Like your monthly inspections, these inspections must follow the manufacturer’s guidelines. However, they are much more comprehensive and detailed in nature and as such, require more time and expertise than monthly inspections do. At minimum, these inspections require the following:
❏ An evaluation of your system from a hazard perspective – Has the hazard changed in any way that might make the system less effective?
❏ An examination of every component of your system – This includes your fire detectors, the containers that hold the extinguishing agent, your system’s releasing devices, piping, hose assemblies, nozzles, and signals as well as any auxiliary equipment.
❏ A check of the agent distribution piping throughout your system – are there any obstructions that might prevent the release and/or proper flow of extinguishing agent?
❏ An examination of the wet chemical in your system – If there is any evidence of corrosion or pitting or structural damage to the cylinders, the chemical may not feed properly through your distribution system and should be replaced and the system recharged.
Regardless of the type of inspection, whether monthly or semiannual, any problems identified must be properly documented and corrected immediately to ensure the proper functioning of your system at all times.
7.5 Hydrostatic Testing
Hydrostatic testing is another important part of wet chemical extinguishing systems because many kitchens may never experience a fire sufficient to trigger the system. While this is a good thing, it means that absent a fire, the only way to verify your system will in fact function properly when you do need it is to test it. This is why, with few exceptions, the NFPA requires hydrostatic testing at least once every 12 years for the following components:
● Wet chemical containers
● Auxiliary pressure containers
● Hose assemblies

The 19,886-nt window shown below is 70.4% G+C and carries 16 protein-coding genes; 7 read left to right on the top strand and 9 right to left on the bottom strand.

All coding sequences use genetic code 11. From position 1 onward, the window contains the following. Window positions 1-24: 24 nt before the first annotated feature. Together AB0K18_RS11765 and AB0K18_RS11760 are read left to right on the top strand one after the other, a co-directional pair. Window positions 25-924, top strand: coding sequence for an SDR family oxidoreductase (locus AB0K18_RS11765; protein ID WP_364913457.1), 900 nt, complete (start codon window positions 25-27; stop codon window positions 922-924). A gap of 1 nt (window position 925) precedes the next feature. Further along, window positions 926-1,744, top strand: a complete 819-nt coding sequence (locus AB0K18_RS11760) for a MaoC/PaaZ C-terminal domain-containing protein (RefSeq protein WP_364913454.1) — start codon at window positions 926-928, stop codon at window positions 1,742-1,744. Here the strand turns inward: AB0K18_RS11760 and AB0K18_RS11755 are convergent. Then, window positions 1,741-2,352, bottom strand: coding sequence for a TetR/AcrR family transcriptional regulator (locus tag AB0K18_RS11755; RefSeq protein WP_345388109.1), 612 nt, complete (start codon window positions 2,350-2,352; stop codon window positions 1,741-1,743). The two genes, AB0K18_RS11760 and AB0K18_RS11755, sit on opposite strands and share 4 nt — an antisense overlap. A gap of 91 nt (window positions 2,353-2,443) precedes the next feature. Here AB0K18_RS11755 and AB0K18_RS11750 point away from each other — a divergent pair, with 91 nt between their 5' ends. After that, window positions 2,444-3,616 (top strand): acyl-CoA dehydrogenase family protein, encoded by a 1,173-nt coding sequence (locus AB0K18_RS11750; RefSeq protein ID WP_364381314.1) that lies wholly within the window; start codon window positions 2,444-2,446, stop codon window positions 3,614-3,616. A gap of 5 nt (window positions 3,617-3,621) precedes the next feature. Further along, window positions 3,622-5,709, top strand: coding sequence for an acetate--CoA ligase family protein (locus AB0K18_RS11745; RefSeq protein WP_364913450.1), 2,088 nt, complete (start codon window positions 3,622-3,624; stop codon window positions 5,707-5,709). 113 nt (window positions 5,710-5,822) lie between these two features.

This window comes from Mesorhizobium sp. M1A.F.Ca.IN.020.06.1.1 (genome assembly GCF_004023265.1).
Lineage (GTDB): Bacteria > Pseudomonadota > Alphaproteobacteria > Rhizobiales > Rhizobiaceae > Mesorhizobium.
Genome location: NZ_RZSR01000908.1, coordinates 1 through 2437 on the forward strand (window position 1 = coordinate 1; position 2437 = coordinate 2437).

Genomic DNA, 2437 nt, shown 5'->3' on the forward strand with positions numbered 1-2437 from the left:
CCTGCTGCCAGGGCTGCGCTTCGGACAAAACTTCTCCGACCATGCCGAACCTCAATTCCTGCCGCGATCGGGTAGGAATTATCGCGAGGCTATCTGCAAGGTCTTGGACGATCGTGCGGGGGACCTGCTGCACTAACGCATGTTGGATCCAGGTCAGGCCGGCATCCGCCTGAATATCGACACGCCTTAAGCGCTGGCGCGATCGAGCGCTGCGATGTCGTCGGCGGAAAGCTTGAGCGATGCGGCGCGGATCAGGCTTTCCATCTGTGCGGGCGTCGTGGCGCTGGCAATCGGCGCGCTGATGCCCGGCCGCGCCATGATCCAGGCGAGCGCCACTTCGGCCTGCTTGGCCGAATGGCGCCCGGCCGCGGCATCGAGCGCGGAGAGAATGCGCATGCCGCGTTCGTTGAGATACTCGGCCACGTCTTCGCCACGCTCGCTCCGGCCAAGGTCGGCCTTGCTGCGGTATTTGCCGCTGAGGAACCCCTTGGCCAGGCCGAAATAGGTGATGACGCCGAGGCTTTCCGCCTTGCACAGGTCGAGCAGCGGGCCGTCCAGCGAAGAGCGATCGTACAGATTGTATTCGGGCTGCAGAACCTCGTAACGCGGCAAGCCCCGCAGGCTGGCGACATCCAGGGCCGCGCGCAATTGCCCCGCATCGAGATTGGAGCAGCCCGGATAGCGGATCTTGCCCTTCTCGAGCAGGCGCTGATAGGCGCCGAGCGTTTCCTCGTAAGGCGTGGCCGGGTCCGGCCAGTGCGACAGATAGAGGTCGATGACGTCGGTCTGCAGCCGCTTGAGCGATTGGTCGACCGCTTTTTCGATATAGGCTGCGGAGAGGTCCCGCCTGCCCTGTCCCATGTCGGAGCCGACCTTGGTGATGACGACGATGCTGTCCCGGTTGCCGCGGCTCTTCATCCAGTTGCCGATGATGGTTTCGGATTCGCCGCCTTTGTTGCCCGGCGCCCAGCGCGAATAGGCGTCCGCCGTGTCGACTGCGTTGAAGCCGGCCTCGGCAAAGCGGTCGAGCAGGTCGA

Each of these components must be subjected to a hydrostatic test pressure that is equal to that for which the system was designed. The test must be conducted for at least 30 seconds and any additional time it takes for the cylinder to become completely expanded as this is necessary to perform a proper visual inspection. During the test, the goal is to ensure that no leakage, rupture or movement of hose couplings occurs.
After testing, any wet chemical agent removed from the containers prior to testing must be discarded, and all the equipment tested should be thoroughly dried.
How Much Confidence Do You Have in Your Kitchen’s Fire Suppression System?
While it may be easy to remember the required monthly and semiannual inspections of your systems, with 12 years between hydrostatic testing and changes in personnel that can happen during that time, it can be easy to lose sight of when your next test is due. This can lead not only to compliance issues but more importantly a system that may not function properly when a fire breaks out in your kitchen.
If you have any questions about the requirements of NFPA 17A or need help with inspections and routine maintenance of your fire suppression system, contact Koorsen today. Koorsen Fire & Security offers factory-trained technicians certified in all the major fire suppression systems protecting commercial kitchens today. They can help you ensure compliance with the rules and regulations put forth by your local AHJ and give you the peace of mind in knowing that your kitchen has a safe and reliable system at all times.